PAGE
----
「啞行者」蔣彝的「中國眼光」及其跨文化書寫

The Chinese Eye of Chiang Yee, The Silent Traveller, and His Cross-cultural Writings

Student thesis: Doctoral Thesis

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Detail(s)

Awarding Institution
Supervisors/Advisors
  • Jialin LIU (External person) (External Supervisor)
  • May Bo CHING (Supervisor)
Award date7 Sep 2022

Abstract

蔣彝(1903-1977)在海外的四十四年(1933-1977)中,先後定居英、美兩國,還曾遊歷過法國、日本、澳大利亞、新加坡等國家,有著豐富多彩的跨疆域、跨文化生活經驗,亦留下體量豐厚的遊記和其他各類書寫。蔣彝的跨文化經歷與書寫都呈現出與其他同時期華人作家不同的道路,他以「中國眼光」解構西方的風景事物、文化藝術,在「啞行者」遊記中回應彼時西方之於中國的刻板印象。他的跨文化寫作策略彰顯出明確的中國特質,並在此特質的基礎上建構世界主義身份,使得他在多疆域多文化的旅行中始終保有自信、平等的文化觀,同時又清晰可見其與中國的血脈關聯。

本文在跨文化視域中重新審視蔣彝的書寫與身份,論證蔣彝跨文化書寫及身份建構策略之于現今不可忽視的現實價值。在此研究前提與目的下,本文收集了其各類出版物,包括遊記、回憶錄、小說、兒童文學、詩集,以及其發表在國內外各類報刊上的文章、書信、文稿等其他資料,綜合理解其生平與寫作的內在關聯,尤其是他作為跨文化旅行者及跨文化生活記錄者的雙重身份。本文包括緒論、五章正文及結論,詳細閱讀蔣彝的公開出版物和私人文稿,多維度把握其自我書寫與身份建構。

緒論闡釋選題的背景及價值,結合現有蔣彝研究的不足之處,指出重新閱讀、研究蔣彝的適時意義,並明確研究思路。

第一章就蔣彝最為享譽世界的文化標籤「啞行者」展開討論,探究此標籤的形成過程折射出的蔣彝身份的延異。蔣彝由「瘋」到「啞」,並把「啞行者」带入自己的多疆域的旅行,使得「啞行者」在跨文化的語境中產生了更多的意涵,這一變化正折射了他身份在跨文化中延異的過程。在跨文化生活初期,「啞行者」代表蔣彝的他者困境,而在他以「啞行者」為筆名、書名發表作品之後,「啞行者」又指向了他希望通過自己的書寫去改變彼時英國社會對中國人的偏見的意圖。從「蔣瘦顛」到改稱「啞行者」,蔣彝實則並未放棄自己「革命者」的理想。

第二章聚焦蔣彝「中國眼光」的跨文化藝術闡釋策略,分別從論述《中國畫》的出版背景、揭示「中國眼光」闡釋方法和其實際影響出發,探索蔣彝這一闡釋策略有別於其他華人作家書寫的獨特性。蔣彝在《中國畫》一書中形成的「中國眼光」闡釋策略,有效地傳播了中國藝術理念,在中西藝術交流史上有著十分重要的意義,該書還與蔣彝其他的藝術作品和藝術交流活動一併,共同參與了20世紀上半葉中國藝術在英國的傳播,對英國現代藝術理論和繪畫實踐均產生了一定的影響。「中國眼光」的跨文化藝術闡釋策略奠定了蔣彝跨文化寫作的基調,從此成為蔣彝此後跨文化書寫中闡釋異域風景事物和文化的重要手段。

第三章集中討論蔣彝跨文化遊記書寫。該章從遊記的文體特性著手,論證蔣彝遊記中自傳特質,在此基礎上討論蔣彝跨文化遊記的書寫特色。本章尤其關注了遊記中「詩、書、畫一體」的寫作方式,以山水為文化隱喻的解構策略,以及他通過對話「他者」完成身份角色、文化倒置與混雜的企圖。通過這些論述可見蔣彝在延續其「中國眼光」闡釋方式之上,依賴中國文化底蘊豐富了海外華人自傳書寫的形式。於是他的遊記看似是在書寫西方的風土人情,其實亦是在向他的英語讀者講述中國。因此,蔣彝在遊記中表達自我身份的同時,引導讀者一起思考不同文化之間的可互相闡釋性,以此回應彼時西方社會對中國人的刻板印象與偏見。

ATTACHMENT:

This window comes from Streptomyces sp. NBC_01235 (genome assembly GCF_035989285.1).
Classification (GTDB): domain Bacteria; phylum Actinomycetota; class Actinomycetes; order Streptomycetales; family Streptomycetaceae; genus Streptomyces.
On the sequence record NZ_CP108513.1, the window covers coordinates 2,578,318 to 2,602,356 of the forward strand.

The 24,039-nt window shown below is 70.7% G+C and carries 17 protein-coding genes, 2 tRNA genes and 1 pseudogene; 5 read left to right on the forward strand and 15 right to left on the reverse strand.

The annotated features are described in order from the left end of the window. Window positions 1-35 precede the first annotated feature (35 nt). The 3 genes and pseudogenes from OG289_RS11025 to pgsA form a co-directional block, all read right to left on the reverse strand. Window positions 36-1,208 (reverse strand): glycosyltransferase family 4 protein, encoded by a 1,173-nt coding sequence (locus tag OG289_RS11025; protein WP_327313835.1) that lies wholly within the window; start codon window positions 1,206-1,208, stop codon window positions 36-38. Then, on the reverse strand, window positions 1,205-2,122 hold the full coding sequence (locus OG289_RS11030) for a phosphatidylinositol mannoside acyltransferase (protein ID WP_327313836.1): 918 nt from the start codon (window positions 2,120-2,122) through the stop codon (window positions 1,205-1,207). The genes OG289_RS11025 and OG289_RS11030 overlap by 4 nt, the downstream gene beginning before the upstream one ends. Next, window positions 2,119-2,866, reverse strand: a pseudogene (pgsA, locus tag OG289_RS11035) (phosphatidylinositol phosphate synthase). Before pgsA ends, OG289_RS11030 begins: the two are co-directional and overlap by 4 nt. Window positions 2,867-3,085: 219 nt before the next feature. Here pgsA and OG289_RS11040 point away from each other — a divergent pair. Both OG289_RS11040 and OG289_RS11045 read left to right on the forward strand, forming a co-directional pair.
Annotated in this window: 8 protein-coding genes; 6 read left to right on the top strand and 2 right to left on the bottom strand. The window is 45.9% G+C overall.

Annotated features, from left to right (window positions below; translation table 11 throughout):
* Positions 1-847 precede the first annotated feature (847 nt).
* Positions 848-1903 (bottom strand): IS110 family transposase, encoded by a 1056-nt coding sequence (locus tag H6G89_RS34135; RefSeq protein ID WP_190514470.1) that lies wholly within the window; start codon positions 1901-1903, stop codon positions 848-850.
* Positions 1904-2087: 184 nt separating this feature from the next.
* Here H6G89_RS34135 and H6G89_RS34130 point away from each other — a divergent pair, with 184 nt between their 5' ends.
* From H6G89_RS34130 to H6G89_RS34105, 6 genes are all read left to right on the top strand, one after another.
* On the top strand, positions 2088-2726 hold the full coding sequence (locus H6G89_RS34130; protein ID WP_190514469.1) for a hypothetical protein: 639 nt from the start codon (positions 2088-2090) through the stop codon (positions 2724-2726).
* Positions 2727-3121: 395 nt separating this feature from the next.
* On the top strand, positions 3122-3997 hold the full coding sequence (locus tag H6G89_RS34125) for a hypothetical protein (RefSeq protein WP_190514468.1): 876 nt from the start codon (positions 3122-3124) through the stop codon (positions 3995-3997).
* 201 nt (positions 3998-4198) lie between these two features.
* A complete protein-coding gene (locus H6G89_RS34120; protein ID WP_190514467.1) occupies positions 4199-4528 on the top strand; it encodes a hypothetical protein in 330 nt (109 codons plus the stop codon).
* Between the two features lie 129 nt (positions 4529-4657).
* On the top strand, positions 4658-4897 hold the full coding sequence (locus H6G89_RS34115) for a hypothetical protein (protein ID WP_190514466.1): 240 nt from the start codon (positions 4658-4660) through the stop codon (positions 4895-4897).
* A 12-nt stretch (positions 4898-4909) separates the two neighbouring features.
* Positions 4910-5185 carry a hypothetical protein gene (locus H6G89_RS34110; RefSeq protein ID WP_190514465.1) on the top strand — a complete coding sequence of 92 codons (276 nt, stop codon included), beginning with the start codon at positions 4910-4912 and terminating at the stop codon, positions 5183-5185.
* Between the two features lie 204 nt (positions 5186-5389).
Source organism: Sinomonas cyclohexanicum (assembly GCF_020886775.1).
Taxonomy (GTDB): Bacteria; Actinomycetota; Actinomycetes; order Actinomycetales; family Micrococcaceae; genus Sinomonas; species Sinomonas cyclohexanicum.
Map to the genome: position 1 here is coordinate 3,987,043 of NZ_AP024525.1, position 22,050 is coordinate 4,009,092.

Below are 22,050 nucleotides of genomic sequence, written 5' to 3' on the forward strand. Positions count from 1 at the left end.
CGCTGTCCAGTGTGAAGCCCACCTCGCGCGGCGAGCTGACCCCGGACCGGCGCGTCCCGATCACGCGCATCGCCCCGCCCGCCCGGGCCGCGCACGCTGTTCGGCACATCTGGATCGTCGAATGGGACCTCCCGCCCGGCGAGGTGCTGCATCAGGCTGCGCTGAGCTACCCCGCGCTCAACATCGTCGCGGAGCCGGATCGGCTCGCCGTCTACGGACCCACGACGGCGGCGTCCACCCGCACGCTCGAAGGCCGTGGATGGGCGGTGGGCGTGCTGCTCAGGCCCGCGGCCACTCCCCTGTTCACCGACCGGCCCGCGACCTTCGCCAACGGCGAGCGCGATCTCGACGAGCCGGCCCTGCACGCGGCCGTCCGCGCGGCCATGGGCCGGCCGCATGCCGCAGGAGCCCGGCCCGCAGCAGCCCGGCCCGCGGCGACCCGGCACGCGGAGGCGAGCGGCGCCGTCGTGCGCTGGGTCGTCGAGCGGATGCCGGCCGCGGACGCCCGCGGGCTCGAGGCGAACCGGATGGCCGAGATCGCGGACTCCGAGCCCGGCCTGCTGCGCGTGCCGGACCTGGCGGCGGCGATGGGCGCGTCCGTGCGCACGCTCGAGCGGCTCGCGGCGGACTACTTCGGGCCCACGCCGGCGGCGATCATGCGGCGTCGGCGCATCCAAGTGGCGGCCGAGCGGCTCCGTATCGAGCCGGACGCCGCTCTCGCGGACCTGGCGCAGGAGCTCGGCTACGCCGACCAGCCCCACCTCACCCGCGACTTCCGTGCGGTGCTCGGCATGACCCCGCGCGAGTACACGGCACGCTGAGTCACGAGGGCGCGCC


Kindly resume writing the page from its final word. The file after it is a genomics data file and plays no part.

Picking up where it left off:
第四章以蔣彝晚年回顧的自我身份評價——「從重耳、蘇武」到「蔣彝」的變化歷程為線索,分析他在跨疆域生活中應對「流亡」的策略。本章討論家鄉作為一種特殊「地方」的特性,探究蔣彝通過消解地理方位、重建「親切經驗」在在海外構建家鄉的策略。「重耳」指向蔣彝去國流亡的初期雖然生活困難但卻躊躇滿志的狀態,「蘇武」則代表蔣彝在1950年前後因國籍身份變更而產生在邊境的漂泊感。隨著蔣彝逐漸在跨文化生活中拓展事業版圖,他也在確定書寫的目的過程逐漸找到了自我,成為「蔣彝」。

在前四章從不同的側面具體闡釋蔣彝的身份與書寫之後,第五章深入探討其跨文化身份。在總結前序章節體現出來的蔣彝身上矛盾性的基礎上,援引《紐約時報》對蔣彝的評價「世界主義者」,討論蔣彝在跨文化生活及書寫中表達出來的「世界主義者」的特征。但同時不可忽視的是,他的「世界主義者」特性又有著矛盾的一面。他在公開的場合、私人的文稿中又時而流露出一種確切的民族意識、對「Chinese」有自己的思考,把歸國之旅稱作「于歸」,體現出其身份認同各種與中國的血脈關聯,這也便是其「世界主義者」身份「有根基」之處。

結論基於上述章節對蔣彝跨文化身份與書寫的多層次思考,總結其獨特性有別於其他華人作家的價值,尤其是其書寫中國的闡釋方式,突出了他在跨文化維度中的意義。「啞行者」蔣彝的「中國眼光」以及他的書寫,應當在跨文化的語境中被重新審視,這不僅涉及到他的寫作在海外華人非母語寫作圖譜中的定位,還關係到他在多疆域生活中展現出來的「有根基的世界主義者」的身份特質。
Chiang Yee (1903-1977), throughout his oversea years (1933-1977), dwelled in England and America successively, and had travelling experiences to France, Japan, Australia, Singapore, and etc. His rich transnational and transcultural experiences inspired him to publish travel writings as well as several other forms of works, both of which initiated innovative approaches different from other contemporary Chinese oversea writers: he interpreted the western sceneries, culture, arts, conventions via his "Chinese Eye", and responded to various stereotypes towards Chinese in his "Silent Traveller" series; his cross-cultural strategies demonstrated certain Chinese traits, which was also the foundation for his cosmopolitan identity construction, and ensured his cultural confidence and equality in cross-cultural communications.

This paper re-examines Chiang Yee's writings and identity construction in cross- cultural discourse, to discuss the unneglected significance of his cross-cultural writings and identity construction strategies at that time and at present. Under these research premises and objects, this research unfolds the interaction between Chiang Yee's life and writings, especially his dual roles as both a cross-cultural traveler and recorder, based on the comprehensive study of Chiang Yee's publications, including his travel writings, memoir works, novels, children literature, poems, and articles published on newspapers in English or Chinese, as well as his correspondences, manuscripts, and other private documents.

The paper contains an introduction, five chapters in main body and a conclusion, aiming at close reading Chiang Yee's publications and private archives, to understand his writing self and identity construction.

The introduction illustrates the research background and its significance. By exploring into the shortcomings of current Chiang Yee studies, this part highlights the importance of re-reading and re-studying Chiang Yee, and clarifies research structures.